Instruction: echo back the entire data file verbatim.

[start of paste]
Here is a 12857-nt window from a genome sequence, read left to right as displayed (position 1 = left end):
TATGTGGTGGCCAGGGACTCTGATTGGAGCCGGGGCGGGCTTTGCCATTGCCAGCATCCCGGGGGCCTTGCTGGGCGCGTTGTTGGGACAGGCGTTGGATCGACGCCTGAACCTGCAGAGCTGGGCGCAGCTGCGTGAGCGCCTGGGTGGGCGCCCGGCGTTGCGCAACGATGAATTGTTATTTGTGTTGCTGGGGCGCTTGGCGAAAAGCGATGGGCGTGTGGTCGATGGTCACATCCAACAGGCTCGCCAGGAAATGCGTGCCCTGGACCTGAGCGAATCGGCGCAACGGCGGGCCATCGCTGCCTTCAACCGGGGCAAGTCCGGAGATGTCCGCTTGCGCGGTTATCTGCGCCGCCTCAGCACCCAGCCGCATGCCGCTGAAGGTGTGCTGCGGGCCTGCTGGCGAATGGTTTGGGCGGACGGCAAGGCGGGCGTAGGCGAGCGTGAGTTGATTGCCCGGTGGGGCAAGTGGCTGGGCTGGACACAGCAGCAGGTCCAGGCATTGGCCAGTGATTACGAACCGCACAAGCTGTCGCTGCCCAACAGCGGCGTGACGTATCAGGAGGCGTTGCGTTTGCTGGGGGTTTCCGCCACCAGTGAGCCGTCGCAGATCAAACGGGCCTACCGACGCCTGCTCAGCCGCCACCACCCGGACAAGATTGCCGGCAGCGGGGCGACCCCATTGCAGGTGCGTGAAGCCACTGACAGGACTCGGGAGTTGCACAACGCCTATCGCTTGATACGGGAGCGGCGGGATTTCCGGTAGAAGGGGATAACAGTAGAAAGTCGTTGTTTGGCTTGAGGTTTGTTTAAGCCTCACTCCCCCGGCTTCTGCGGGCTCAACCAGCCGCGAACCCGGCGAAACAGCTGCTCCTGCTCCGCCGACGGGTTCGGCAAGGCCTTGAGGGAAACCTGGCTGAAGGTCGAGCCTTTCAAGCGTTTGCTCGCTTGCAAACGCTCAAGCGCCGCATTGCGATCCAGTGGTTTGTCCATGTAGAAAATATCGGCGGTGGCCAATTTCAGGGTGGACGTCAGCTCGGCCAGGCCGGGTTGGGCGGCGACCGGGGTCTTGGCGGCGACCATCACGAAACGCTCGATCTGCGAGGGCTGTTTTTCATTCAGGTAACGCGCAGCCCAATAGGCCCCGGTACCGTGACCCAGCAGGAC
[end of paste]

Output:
Here is a 12857-nt window from a genome sequence, read left to right as displayed (position 1 = left end):
TATGTGGTGGCCAGGGACTCTGATTGGAGCCGGGGCGGGCTTTGCCATTGCCAGCATCCCGGGGGCCTTGCTGGGCGCGTTGTTGGGACAGGCGTTGGATCGACGCCTGAACCTGCAGAGCTGGGCGCAGCTGCGTGAGCGCCTGGGTGGGCGCCCGGCGTTGCGCAACGATGAATTGTTATTTGTGTTGCTGGGGCGCTTGGCGAAAAGCGATGGGCGTGTGGTCGATGGTCACATCCAACAGGCTCGCCAGGAAATGCGTGCCCTGGACCTGAGCGAATCGGCGCAACGGCGGGCCATCGCTGCCTTCAACCGGGGCAAGTCCGGAGATGTCCGCTTGCGCGGTTATCTGCGCCGCCTCAGCACCCAGCCGCATGCCGCTGAAGGTGTGCTGCGGGCCTGCTGGCGAATGGTTTGGGCGGACGGCAAGGCGGGCGTAGGCGAGCGTGAGTTGATTGCCCGGTGGGGCAAGTGGCTGGGCTGGACACAGCAGCAGGTCCAGGCATTGGCCAGTGATTACGAACCGCACAAGCTGTCGCTGCCCAACAGCGGCGTGACGTATCAGGAGGCGTTGCGTTTGCTGGGGGTTTCCGCCACCAGTGAGCCGTCGCAGATCAAACGGGCCTACCGACGCCTGCTCAGCCGCCACCACCCGGACAAGATTGCCGGCAGCGGGGCGACCCCATTGCAGGTGCGTGAAGCCACTGACAGGACTCGGGAGTTGCACAACGCCTATCGCTTGATACGGGAGCGGCGGGATTTCCGGTAGAAGGGGATAACAGTAGAAAGTCGTTGTTTGGCTTGAGGTTTGTTTAAGCCTCACTCCCCCGGCTTCTGCGGGCTCAACCAGCCGCGAACCCGGCGAAACAGCTGCTCCTGCTCCGCCGACGGGTTCGGCAAGGCCTTGAGGGAAACCTGGCTGAAGGTCGAGCCTTTCAAGCGTTTGCTCGCTTGCAAACGCTCAAGCGCCGCATTGCGATCCAGTGGTTTGTCCATGTAGAAAATATCGGCGGTGGCCAATTTCAGGGTGGACGTCAGCTCGGCCAGGCCGGGTTGGGCGGCGACCGGGGTCTTGGCGGCGACCATCACGAAACGCTCGATCTGCGAGGGCTGTTTTTCATTCAGGTAACGCGCAGCCCAATAGGCCCCGGTACCGTGACCCAGCAGGAC